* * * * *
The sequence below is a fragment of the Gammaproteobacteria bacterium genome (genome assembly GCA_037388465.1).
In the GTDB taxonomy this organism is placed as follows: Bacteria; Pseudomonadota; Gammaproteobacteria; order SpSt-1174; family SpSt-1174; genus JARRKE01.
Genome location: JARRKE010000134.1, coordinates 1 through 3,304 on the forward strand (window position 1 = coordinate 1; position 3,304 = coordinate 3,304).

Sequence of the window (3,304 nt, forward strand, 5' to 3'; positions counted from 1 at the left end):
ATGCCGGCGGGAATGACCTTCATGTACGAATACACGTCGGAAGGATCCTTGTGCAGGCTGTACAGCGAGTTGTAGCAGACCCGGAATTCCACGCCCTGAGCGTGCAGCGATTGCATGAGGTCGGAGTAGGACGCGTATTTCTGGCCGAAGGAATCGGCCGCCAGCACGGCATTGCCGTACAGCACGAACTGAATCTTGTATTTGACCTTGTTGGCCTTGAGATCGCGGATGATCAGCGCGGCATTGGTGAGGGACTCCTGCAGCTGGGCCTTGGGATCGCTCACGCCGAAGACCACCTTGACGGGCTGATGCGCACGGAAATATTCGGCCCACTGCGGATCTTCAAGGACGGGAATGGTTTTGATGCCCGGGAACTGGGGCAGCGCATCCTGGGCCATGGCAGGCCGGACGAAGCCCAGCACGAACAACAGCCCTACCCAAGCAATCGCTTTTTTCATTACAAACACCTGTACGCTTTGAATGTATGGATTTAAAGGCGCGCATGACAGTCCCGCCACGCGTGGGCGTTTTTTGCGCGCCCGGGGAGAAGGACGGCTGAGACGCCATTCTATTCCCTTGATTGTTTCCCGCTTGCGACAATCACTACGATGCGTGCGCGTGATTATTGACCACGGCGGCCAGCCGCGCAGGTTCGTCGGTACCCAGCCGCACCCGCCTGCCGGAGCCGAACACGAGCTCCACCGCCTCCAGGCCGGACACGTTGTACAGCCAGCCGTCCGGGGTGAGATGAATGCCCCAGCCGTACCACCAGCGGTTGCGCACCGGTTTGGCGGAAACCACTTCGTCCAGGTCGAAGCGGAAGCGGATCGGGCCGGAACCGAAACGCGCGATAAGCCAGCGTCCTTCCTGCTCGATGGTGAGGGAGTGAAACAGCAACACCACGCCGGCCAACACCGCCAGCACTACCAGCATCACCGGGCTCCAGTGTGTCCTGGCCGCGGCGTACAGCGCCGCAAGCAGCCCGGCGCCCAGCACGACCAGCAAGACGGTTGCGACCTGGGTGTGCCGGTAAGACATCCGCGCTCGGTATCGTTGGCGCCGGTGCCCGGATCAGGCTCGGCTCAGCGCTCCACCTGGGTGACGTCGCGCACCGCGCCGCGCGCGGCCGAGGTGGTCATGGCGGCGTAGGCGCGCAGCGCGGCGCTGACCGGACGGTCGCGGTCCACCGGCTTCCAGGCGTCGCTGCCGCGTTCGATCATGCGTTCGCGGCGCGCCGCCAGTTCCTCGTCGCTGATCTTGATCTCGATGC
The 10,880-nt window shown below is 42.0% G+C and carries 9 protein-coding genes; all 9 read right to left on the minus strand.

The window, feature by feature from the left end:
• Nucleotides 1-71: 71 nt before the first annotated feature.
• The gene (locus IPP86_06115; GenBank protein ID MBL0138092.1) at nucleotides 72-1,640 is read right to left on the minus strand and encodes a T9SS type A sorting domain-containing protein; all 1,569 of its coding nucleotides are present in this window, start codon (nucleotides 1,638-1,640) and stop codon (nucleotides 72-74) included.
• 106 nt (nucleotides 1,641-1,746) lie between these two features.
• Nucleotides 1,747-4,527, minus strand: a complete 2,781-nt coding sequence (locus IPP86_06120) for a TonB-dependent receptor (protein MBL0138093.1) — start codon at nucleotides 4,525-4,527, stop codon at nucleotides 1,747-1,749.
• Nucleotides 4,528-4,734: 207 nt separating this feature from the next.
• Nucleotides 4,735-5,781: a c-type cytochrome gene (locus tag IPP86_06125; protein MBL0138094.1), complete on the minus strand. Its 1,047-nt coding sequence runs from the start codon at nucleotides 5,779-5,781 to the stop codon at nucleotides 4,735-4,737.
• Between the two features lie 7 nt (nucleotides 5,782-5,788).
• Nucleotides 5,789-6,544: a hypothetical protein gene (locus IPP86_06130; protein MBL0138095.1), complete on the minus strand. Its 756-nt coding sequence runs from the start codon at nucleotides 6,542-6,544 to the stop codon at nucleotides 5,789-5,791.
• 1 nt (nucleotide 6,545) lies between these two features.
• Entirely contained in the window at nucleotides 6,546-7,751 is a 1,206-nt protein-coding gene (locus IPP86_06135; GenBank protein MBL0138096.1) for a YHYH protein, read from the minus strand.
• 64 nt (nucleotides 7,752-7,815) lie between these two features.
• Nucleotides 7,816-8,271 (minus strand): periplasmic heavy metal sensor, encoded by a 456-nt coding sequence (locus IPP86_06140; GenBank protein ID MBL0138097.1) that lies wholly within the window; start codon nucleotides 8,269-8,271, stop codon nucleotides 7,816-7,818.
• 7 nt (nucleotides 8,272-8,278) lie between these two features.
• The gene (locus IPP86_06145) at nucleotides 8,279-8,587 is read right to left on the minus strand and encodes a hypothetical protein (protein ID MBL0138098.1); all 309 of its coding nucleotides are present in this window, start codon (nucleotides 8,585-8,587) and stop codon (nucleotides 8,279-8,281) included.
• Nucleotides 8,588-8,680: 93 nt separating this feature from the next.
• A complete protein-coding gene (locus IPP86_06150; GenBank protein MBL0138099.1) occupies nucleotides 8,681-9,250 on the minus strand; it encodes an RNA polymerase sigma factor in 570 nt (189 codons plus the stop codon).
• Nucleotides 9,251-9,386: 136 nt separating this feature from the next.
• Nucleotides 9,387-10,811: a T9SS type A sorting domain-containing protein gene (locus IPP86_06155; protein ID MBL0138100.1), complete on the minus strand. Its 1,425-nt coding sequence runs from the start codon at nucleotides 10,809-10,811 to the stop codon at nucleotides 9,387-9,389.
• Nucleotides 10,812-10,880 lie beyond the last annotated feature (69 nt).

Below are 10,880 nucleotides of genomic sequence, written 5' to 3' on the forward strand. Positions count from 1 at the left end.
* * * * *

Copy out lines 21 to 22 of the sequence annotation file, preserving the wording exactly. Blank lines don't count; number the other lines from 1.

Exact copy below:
• The gene (locus IPP86_06145) at nucleotides 8,279-8,587 is read right to left on the minus strand and encodes a hypothetical protein (protein ID MBL0138098.1); all 309 of its coding nucleotides are present in this window, start codon (nucleotides 8,585-8,587) and stop codon (nucleotides 8,279-8,281) included.
• Nucleotides 8,588-8,680: 93 nt separating this feature from the next.